He showed up about two weeks ago, a baby frog sitting in the catbird’s seat in our small lily pond. Don’t know how he scaled the three foot sides with a rim, and I don’t know how he even knew there was a pond up there somewhere, but he came and I am delighted. I love frogs.
I call our new guest, Uh-Huh”, the same name I have used to describe the 4 or 5 frogs we have had in the past. “Uh-Huh”is derived from the song, “Froggy Went A Courting and He Did Ride, Uh-Huh. Uh-huh!”
My grandmother used to sing me that song and I also sang it to my kids. I especially like the line:
“He took Miss Mousy on his knee, Uh-Huh, Uh-Huh.
He took Miss Mousy on his knee, and said Miss Mousy will you marry me, Uh-Huh, Uh-Huh.”
All our other Uh-Huhs have explanations as to their pond presences. Several came from the tadpoles I introduced and a couple more were captured and transplanted, but Uh-Huh? I have no clue.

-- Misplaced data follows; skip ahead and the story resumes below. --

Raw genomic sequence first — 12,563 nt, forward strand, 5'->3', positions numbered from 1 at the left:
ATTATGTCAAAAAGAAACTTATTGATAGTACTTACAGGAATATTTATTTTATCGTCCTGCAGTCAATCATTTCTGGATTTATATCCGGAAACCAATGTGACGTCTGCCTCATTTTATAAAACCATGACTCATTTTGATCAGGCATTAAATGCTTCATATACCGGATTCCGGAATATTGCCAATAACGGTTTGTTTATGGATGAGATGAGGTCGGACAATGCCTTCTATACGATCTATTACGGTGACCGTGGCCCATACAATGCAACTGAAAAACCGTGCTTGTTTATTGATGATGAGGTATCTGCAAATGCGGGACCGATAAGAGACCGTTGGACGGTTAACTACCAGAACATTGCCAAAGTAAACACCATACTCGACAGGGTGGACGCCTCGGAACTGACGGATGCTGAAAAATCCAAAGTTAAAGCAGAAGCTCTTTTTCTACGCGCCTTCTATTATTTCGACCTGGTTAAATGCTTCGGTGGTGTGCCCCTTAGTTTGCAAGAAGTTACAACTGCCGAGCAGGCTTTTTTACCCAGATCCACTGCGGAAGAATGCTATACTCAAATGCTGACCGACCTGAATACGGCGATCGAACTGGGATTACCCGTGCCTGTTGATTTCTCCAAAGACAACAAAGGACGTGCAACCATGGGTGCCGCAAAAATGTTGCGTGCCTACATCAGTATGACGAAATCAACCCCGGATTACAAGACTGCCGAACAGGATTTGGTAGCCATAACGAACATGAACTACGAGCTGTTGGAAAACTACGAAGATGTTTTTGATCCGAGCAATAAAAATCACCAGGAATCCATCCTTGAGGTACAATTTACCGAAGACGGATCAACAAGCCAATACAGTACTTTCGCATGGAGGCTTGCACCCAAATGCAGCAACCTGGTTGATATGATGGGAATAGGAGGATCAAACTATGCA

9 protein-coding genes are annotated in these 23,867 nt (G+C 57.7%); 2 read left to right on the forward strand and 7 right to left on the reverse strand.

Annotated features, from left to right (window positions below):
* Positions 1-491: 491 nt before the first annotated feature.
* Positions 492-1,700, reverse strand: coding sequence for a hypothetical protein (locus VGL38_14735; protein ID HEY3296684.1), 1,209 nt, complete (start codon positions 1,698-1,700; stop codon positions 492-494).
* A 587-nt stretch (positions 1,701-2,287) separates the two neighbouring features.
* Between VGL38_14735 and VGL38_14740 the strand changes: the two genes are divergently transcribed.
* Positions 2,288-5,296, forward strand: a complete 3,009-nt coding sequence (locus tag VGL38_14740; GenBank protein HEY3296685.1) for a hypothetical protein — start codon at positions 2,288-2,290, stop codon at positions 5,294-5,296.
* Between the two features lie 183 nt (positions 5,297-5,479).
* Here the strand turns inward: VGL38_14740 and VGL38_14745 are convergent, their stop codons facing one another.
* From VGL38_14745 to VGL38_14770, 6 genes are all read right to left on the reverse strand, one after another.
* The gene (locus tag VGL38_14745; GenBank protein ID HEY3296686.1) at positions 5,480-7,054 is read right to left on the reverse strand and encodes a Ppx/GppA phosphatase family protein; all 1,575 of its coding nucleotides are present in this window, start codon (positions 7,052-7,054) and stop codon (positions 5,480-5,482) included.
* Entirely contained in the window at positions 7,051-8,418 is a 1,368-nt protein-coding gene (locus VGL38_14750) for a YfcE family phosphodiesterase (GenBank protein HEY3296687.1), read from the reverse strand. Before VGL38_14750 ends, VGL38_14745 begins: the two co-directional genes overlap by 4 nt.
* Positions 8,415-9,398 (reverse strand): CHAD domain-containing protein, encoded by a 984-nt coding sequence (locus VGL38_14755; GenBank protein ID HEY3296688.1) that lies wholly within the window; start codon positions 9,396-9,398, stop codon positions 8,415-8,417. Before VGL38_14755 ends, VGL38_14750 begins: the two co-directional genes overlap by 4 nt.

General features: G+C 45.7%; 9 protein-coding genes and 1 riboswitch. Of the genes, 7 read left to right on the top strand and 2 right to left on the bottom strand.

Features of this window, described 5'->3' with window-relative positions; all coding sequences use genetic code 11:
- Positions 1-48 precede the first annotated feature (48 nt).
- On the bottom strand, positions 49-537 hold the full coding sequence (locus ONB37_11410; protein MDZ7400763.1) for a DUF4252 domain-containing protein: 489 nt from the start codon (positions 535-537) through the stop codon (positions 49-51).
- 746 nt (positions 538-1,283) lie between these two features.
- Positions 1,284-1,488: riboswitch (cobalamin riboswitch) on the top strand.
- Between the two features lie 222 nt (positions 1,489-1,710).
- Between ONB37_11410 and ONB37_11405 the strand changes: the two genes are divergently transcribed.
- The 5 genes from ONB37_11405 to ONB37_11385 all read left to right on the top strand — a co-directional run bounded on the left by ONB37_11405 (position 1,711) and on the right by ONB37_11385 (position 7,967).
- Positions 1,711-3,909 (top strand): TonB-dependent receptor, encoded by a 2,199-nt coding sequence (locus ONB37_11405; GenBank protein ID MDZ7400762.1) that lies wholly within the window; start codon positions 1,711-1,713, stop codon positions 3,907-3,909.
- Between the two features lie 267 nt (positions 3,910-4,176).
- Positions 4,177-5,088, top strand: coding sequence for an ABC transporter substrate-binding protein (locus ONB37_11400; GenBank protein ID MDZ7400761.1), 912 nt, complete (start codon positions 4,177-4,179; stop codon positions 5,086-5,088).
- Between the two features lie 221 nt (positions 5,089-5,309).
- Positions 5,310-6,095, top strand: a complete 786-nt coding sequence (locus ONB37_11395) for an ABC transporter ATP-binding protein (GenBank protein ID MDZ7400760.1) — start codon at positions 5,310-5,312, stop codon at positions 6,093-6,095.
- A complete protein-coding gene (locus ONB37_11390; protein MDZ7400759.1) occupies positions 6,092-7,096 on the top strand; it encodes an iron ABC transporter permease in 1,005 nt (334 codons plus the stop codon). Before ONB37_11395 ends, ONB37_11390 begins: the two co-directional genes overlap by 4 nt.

When I pull up on the carport, Uh-Huh awaits my arrival. Sitting on a lily pad, or sometime perched on the rim of the 50-gallon polyethylene tub, if I get too close, he ducks under water for cover, but mostly he sits and waits for a bug to make a wrong move.
A previous Uh-Huh, though a bit larger than my current thumb-sized amphibian, once nailed a wasp. Quicker almost than the eye can see, his tongue extended rapidly and snared the wasp in mid-air. It was amazing to see.
Tadpoles only eat algae, but frogs, no matter the size, have a different diet, eating almost any kind of living critter they can get in their mouths, and frogs have large mouths for their sizes. Adult leopard frogs, they say, can eat small birds when they come for water.
Frogs have teeth, but don’t chew their food. Rather, frogs grip their catch in their mouths and if it tastes good, they eat it. If not, they spit it out – sorta’ like human babies, I suppose.
I’m not sure if Uh-Huh is a baby bullfrog or a baby leopard frog. If he hangs around long enough and grows a bit, I will be better able to identify the little fellow. In the meantime, he’s welcome to guard the lily pond, and mosquitoes, beware!